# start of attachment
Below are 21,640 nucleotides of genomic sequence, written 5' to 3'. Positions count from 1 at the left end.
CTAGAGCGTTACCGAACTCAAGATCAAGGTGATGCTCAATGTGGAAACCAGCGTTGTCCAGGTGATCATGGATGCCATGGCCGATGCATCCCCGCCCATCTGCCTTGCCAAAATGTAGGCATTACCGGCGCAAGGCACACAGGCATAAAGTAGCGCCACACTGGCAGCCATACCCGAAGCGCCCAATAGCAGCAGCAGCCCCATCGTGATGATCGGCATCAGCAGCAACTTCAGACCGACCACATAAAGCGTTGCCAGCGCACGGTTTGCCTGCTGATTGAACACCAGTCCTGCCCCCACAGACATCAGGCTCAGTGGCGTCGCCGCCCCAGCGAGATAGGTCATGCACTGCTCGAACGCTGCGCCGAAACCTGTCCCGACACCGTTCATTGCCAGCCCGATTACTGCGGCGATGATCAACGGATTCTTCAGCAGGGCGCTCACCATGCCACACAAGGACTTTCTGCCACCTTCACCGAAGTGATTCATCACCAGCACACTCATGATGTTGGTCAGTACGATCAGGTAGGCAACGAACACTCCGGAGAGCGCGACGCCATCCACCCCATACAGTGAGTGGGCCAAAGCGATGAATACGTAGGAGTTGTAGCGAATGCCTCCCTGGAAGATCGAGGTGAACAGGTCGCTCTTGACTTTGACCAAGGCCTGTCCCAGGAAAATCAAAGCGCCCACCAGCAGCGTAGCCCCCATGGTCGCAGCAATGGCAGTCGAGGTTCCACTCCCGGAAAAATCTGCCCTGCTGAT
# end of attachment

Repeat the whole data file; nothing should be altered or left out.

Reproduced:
Below are 21,640 nucleotides of genomic sequence, written 5' to 3'. Positions count from 1 at the left end.
CTAGAGCGTTACCGAACTCAAGATCAAGGTGATGCTCAATGTGGAAACCAGCGTTGTCCAGGTGATCATGGATGCCATGGCCGATGCATCCCCGCCCATCTGCCTTGCCAAAATGTAGGCATTACCGGCGCAAGGCACACAGGCATAAAGTAGCGCCACACTGGCAGCCATACCCGAAGCGCCCAATAGCAGCAGCAGCCCCATCGTGATGATCGGCATCAGCAGCAACTTCAGACCGACCACATAAAGCGTTGCCAGCGCACGGTTTGCCTGCTGATTGAACACCAGTCCTGCCCCCACAGACATCAGGCTCAGTGGCGTCGCCGCCCCAGCGAGATAGGTCATGCACTGCTCGAACGCTGCGCCGAAACCTGTCCCGACACCGTTCATTGCCAGCCCGATTACTGCGGCGATGATCAACGGATTCTTCAGCAGGGCGCTCACCATGCCACACAAGGACTTTCTGCCACCTTCACCGAAGTGATTCATCACCAGCACACTCATGATGTTGGTCAGTACGATCAGGTAGGCAACGAACACTCCGGAGAGCGCGACGCCATCCACCCCATACAGTGAGTGGGCCAAAGCGATGAATACGTAGGAGTTGTAGCGAATGCCTCCCTGGAAGATCGAGGTGAACAGGTCGCTCTTGACTTTGACCAAGGCCTGTCCCAGGAAAATCAAAGCGCCCACCAGCAGCGTAGCCCCCATGGTCGCAGCAATGGCAGTCGAGGTTCCACTCCCGGAAAAATCTGCCCTGCTGAT